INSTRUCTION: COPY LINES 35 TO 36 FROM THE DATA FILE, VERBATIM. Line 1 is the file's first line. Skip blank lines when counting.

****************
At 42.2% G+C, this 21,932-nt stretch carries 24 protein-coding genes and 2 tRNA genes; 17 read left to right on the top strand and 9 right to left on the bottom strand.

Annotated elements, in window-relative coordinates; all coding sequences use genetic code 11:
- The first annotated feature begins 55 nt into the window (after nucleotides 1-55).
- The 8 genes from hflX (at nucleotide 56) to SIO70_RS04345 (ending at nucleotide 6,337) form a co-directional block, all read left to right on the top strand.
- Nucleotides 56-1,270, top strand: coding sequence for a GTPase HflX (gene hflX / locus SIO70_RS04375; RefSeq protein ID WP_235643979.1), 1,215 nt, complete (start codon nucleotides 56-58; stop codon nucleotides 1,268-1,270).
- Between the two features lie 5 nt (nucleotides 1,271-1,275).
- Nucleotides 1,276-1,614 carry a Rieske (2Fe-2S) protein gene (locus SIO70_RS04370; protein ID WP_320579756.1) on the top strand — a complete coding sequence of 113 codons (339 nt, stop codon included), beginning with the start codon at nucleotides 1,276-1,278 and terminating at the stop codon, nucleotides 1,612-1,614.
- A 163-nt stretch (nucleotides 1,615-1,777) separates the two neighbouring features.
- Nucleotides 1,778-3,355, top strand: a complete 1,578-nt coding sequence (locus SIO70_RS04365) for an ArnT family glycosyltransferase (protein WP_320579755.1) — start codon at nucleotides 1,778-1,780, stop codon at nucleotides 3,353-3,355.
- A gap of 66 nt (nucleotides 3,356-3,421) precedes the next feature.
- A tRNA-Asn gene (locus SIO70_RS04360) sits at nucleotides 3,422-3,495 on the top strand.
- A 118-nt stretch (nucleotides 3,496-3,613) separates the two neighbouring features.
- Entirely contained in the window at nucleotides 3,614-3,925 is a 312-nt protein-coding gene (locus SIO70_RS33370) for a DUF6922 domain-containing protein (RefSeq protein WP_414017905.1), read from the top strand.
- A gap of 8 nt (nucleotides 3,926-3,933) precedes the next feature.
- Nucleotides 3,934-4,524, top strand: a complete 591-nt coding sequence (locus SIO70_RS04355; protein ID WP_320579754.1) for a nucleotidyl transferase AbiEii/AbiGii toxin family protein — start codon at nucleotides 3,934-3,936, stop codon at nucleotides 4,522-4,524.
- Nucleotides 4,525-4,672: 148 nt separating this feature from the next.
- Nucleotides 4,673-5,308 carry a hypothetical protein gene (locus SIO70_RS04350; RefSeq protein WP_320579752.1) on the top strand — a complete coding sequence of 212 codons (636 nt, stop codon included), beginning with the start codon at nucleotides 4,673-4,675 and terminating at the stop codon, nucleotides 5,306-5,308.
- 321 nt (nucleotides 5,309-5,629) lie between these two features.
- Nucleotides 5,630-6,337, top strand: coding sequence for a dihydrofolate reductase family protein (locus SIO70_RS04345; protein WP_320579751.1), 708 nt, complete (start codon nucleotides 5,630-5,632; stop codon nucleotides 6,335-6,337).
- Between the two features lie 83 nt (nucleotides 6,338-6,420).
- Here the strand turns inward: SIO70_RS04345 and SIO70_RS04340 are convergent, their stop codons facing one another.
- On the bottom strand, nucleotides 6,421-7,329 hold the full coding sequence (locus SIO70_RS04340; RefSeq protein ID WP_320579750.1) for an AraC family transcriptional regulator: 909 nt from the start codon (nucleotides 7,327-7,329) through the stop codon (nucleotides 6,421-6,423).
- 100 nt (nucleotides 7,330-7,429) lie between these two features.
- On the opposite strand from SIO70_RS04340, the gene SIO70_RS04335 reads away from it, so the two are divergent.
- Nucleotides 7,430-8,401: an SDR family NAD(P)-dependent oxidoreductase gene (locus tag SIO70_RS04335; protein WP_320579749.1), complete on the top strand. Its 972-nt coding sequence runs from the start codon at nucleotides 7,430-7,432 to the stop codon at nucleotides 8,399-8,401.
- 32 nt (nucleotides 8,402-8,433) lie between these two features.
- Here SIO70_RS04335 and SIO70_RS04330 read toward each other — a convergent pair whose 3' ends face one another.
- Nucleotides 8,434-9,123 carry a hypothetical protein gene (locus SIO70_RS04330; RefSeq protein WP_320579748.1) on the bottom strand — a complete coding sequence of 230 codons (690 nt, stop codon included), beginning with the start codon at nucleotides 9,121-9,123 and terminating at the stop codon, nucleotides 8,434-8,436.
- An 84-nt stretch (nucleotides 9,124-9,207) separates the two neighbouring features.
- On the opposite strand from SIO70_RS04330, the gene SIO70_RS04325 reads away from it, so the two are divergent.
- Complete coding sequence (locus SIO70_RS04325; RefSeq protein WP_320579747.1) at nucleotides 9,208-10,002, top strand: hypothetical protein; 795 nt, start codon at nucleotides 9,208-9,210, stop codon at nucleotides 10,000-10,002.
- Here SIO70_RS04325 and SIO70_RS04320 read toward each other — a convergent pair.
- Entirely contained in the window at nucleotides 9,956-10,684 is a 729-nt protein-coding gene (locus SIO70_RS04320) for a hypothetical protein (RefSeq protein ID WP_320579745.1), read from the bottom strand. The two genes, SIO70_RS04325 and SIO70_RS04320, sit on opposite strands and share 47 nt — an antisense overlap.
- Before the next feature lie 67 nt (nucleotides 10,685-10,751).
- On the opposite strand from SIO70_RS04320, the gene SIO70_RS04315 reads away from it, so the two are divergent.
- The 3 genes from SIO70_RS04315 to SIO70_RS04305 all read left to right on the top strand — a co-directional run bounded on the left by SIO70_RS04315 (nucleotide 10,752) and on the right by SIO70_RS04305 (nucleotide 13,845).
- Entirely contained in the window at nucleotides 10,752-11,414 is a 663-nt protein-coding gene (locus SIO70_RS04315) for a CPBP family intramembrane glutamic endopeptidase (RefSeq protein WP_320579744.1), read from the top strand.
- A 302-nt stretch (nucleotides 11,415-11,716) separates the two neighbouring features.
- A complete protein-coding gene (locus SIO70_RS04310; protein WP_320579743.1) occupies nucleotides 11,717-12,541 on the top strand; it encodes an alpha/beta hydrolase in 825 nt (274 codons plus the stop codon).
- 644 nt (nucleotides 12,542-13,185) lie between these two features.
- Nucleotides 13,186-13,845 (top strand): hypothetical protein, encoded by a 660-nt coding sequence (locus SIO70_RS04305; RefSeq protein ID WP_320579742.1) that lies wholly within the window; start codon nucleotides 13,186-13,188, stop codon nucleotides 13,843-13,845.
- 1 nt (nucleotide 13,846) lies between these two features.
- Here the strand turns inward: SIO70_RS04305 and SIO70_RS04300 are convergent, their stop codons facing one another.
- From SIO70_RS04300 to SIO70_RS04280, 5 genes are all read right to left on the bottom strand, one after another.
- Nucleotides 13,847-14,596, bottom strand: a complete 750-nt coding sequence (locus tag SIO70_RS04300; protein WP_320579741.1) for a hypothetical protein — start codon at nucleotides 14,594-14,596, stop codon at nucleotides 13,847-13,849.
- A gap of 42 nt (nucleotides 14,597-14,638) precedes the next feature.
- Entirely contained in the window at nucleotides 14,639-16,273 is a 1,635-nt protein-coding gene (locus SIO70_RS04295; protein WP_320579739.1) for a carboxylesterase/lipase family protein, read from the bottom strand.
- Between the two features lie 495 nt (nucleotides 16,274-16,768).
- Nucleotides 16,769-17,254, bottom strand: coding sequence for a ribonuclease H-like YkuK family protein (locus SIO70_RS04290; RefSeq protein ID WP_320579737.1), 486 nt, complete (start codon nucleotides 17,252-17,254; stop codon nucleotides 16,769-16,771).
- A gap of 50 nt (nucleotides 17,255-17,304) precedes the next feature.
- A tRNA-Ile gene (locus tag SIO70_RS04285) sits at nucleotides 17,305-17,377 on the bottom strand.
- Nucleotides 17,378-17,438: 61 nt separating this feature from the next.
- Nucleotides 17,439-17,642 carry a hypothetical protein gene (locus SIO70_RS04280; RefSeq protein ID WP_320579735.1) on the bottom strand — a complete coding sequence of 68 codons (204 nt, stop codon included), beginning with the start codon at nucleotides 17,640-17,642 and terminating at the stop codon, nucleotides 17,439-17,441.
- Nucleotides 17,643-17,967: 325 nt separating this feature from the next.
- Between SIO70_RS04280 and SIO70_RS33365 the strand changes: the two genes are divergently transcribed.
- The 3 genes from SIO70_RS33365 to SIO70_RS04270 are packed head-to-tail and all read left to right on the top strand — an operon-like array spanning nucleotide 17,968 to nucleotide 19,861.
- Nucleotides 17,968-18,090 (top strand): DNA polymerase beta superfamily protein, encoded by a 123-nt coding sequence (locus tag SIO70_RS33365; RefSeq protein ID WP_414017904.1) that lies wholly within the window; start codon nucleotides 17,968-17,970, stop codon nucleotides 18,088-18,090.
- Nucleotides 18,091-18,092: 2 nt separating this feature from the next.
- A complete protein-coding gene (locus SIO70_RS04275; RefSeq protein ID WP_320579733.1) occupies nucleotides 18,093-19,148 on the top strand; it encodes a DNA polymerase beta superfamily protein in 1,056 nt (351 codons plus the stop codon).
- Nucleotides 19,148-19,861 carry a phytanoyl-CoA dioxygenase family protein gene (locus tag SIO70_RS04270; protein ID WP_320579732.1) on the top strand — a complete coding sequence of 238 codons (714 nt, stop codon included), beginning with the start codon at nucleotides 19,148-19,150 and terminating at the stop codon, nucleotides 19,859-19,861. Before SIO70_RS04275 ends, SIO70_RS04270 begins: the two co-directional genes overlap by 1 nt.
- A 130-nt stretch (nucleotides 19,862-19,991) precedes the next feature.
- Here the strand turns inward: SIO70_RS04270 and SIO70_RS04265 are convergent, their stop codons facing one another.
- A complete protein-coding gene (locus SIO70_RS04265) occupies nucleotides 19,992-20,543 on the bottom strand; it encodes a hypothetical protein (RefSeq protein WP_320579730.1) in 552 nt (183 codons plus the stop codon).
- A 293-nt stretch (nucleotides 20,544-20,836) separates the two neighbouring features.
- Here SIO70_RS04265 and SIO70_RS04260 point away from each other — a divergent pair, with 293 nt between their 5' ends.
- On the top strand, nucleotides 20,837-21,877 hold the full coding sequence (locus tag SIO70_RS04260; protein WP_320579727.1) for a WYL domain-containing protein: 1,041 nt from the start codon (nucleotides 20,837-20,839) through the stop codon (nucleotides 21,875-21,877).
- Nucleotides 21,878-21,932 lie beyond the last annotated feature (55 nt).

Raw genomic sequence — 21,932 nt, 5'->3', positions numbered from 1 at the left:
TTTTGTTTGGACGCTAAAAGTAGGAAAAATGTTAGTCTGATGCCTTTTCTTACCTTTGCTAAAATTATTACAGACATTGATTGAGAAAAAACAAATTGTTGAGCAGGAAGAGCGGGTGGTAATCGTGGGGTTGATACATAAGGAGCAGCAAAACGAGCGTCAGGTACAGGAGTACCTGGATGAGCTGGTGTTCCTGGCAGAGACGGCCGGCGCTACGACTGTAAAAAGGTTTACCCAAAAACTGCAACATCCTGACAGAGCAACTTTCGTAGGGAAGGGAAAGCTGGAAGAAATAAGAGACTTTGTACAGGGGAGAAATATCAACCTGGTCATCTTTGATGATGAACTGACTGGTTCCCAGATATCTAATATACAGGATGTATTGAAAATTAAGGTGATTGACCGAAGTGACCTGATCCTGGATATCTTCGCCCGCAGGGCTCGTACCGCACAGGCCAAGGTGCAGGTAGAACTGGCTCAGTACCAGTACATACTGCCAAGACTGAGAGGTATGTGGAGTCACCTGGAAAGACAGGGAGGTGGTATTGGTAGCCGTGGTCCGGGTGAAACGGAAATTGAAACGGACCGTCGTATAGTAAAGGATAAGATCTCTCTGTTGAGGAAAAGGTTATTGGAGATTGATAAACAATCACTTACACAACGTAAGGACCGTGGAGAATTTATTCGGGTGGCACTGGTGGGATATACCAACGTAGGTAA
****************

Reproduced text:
- On the opposite strand from SIO70_RS04320, the gene SIO70_RS04315 reads away from it, so the two are divergent.
- The 3 genes from SIO70_RS04315 to SIO70_RS04305 all read left to right on the top strand — a co-directional run bounded on the left by SIO70_RS04315 (nucleotide 10,752) and on the right by SIO70_RS04305 (nucleotide 13,845).